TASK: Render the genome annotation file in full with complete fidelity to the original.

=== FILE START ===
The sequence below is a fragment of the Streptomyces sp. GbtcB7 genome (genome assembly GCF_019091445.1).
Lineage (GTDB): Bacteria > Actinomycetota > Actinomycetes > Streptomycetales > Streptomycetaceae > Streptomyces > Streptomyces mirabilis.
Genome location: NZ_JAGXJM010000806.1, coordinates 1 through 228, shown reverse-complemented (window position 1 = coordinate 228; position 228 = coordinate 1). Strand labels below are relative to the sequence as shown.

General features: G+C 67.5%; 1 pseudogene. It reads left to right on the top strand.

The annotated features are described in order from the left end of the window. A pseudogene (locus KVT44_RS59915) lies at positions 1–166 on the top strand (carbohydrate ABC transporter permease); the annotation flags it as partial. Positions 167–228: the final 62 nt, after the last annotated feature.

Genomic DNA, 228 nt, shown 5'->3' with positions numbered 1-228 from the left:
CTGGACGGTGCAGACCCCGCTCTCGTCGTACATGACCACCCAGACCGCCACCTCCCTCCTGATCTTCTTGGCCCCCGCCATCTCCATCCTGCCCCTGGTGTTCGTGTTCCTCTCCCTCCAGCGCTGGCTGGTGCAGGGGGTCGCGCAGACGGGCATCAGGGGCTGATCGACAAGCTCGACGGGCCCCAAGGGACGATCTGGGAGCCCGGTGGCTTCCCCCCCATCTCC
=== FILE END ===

The sequence below is a fragment of the Streptomyces sp. GbtcB7 genome (genome assembly GCF_019091445.1).
Lineage (GTDB): Bacteria > Actinomycetota > Actinomycetes > Streptomycetales > Streptomycetaceae > Streptomyces > Streptomyces mirabilis.
Genome location: NZ_JAGXJM010000806.1, coordinates 1 through 228, shown reverse-complemented (window position 1 = coordinate 228; position 228 = coordinate 1). Strand labels below are relative to the sequence as shown.

General features: G+C 67.5%; 1 pseudogene. It reads left to right on the top strand.

The annotated features are described in order from the left end of the window. A pseudogene (locus KVT44_RS59915) lies at positions 1–166 on the top strand (carbohydrate ABC transporter permease); the annotation flags it as partial. Positions 167–228: the final 62 nt, after the last annotated feature.

Genomic DNA, 228 nt, shown 5'->3' with positions numbered 1-228 from the left:
CTGGACGGTGCAGACCCCGCTCTCGTCGTACATGACCACCCAGACCGCCACCTCCCTCCTGATCTTCTTGGCCCCCGCCATCTCCATCCTGCCCCTGGTGTTCGTGTTCCTCTCCCTCCAGCGCTGGCTGGTGCAGGGGGTCGCGCAGACGGGCATCAGGGGCTGATCGACAAGCTCGACGGGCCCCAAGGGACGATCTGGGAGCCCGGTGGCTTCCCCCCCATCTCC